Quote from Desmond Tutu
The journey of life often brings uncertainty and darkness. One minute life is lit up like a joyful Christmas tree, the next an unexpected power cut plummets you into darkness.
Darkness can often be uncertain and you bump into things. I’d suggest anyone who finds themselves in the dark reaches for the light switch as soon as possible, call me the health and safety police but I’m not into bumping my head. If you are currently living in the shadows or grasp of darkness then you might think ‘easy for her to type’ and so I’d like you to know that darkness has knocked on my door, circumstances out of my control mean I’ve lived more of my nightmares than I’d care to mention and Ive also supported many young people in the most tragic of circumstances. However, this doesn’t make me a darkness expert; Ive learnt that each individuals darkness is unique to them.
My most recent darkness was my silent miscarriage, after a quick survey of the darkness I decided not to stay there. I reached for the light switch of hope. It’s not particularly stable and somedays it’s just out of my clutches, although I may not have much choice about the darkness I do have a choice about how I look at the dark.
It reminded me of a children’s book I enjoyed as a child and have shared with my son. ‘The owl who was afraid of the dark’ through the story the baby owl who fears the dark learns the joy of fireworks who’s beauty can’t be appreciated in full light. In my favourite chapter the owl learns to see and appreciate the stars. Then I remembered that if I looked outside of my initial darkness…the stars would light my way. Small beams of appreciation, hope allows me to see the light. Perhaps your dark past increases your empathy to others, a better listener or generally a kinder soul.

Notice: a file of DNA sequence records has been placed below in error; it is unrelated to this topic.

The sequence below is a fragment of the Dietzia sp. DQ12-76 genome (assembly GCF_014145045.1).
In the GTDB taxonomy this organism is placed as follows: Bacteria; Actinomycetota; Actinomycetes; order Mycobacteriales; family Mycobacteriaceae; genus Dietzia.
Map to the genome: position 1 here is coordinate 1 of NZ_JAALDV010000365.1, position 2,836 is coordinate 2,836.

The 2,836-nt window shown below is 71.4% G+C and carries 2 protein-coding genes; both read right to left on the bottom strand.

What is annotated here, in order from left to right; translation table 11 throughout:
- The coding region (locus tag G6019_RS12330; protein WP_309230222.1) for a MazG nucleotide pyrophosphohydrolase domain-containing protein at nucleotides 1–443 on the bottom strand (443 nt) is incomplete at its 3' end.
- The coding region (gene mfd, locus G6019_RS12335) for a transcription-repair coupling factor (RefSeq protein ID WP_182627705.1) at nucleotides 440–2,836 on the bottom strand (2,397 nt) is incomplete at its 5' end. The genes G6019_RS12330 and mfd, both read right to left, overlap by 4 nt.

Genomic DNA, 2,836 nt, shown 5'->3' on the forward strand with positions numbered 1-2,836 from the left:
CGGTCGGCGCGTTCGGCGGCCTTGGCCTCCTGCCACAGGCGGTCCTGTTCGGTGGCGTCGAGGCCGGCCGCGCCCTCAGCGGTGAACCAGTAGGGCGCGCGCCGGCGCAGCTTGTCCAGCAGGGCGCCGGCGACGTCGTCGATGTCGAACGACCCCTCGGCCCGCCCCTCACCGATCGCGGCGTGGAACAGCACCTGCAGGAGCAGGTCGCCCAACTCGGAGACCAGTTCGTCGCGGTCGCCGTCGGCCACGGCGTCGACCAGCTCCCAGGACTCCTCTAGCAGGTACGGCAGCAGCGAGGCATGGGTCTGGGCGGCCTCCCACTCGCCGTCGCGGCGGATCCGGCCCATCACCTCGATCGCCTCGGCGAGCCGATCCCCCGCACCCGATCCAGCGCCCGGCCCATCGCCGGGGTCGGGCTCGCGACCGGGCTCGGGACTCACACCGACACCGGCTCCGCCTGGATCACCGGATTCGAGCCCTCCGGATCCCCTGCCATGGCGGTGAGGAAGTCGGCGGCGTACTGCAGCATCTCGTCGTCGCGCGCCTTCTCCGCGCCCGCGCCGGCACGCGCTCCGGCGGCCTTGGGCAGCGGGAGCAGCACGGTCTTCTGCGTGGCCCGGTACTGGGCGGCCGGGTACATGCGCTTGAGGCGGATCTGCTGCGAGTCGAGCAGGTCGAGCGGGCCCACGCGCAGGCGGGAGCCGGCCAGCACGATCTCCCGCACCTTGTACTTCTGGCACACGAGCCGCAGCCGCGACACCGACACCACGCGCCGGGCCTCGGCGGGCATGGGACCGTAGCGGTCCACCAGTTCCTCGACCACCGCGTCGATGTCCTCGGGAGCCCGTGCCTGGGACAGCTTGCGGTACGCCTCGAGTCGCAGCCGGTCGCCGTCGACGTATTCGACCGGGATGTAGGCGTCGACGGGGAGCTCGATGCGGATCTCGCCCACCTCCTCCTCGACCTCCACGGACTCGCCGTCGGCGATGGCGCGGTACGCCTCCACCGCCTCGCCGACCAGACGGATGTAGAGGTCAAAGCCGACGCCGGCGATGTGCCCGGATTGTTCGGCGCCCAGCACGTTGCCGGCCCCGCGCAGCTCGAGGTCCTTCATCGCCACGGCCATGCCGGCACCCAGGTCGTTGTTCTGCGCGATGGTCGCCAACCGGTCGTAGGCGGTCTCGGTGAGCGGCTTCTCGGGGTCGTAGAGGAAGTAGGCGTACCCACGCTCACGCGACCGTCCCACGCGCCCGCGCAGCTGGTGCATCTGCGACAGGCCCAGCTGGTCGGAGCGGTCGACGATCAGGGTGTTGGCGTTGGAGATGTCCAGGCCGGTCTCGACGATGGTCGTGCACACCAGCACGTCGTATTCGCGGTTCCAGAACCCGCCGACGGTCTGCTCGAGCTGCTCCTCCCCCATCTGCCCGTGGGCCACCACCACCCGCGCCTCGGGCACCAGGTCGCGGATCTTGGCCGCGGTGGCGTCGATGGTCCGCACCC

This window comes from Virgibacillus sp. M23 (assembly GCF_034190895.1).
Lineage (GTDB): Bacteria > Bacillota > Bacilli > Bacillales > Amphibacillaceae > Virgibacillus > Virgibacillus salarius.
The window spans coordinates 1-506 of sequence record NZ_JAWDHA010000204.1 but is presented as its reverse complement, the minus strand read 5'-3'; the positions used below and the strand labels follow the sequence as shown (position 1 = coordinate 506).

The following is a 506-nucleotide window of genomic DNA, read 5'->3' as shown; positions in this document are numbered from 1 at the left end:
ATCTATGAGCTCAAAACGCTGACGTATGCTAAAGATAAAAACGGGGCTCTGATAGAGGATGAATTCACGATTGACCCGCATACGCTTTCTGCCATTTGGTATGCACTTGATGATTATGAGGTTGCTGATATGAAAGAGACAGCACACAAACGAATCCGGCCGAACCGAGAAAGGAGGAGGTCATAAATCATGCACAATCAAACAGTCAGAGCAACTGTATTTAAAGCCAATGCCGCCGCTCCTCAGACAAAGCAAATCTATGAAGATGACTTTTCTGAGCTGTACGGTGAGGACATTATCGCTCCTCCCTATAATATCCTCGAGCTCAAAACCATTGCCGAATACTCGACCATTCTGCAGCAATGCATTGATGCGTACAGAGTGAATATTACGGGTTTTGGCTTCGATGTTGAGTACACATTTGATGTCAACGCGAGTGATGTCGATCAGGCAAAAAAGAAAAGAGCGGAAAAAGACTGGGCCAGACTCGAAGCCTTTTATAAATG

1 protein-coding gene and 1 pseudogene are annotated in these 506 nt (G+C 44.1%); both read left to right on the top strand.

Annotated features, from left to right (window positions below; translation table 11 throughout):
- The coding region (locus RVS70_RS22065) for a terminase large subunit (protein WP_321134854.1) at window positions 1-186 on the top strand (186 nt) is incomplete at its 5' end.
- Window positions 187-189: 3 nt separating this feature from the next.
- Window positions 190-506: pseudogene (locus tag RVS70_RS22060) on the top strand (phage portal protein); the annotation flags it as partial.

At other times when I hear of other peoples darkness it makes mine seem more like i’ve got life on a dimmer switch. Of course, one persons tragedy doesn’t diminish somebody else’s feelings but I do think it sometimes gives situations a clearer perspective.
Noted below are a few things that can make the light switch a little easier to find, most of them are free and I’m sure you’ve heard of them all before.
- Keep a gratitude diary
- Volunteer and help somebody else
- pop on some music
- go for a walk
- declutter a draw – my personal favourite it the cutlery draw, takes 2 minutes to wipe around yet every time I open the draw I feel like I’m winning
- write down how you are feeling and then shred it or burn it.
- drink more water – we are after all complex plants with emotions
- fake a smile – apparently the brain can tell the difference and the happy hormones will be released.
- Make a plan for tomorrow. This doesn’t need to be huge like a holiday (although they can be fun)
- try and get a good night sleep (I know this ones tricky)
- practise self care: this doesn’t need to be a full facial and luxury bubble bath, just having a wash and brushing teeth is a good starting point
- Make your bed – this will require you to leave it
- remember that before you can step out of the tunnel, the light gradually increases with small bursts of light…so be kind to yourself. You’re doing the best you can.
If the darkness persists and you feel like you’re in the longest night of your life, make an appointment to see your GP or check out this link with helpful numbers and website for you to look at. Best wishes in finding a little more light.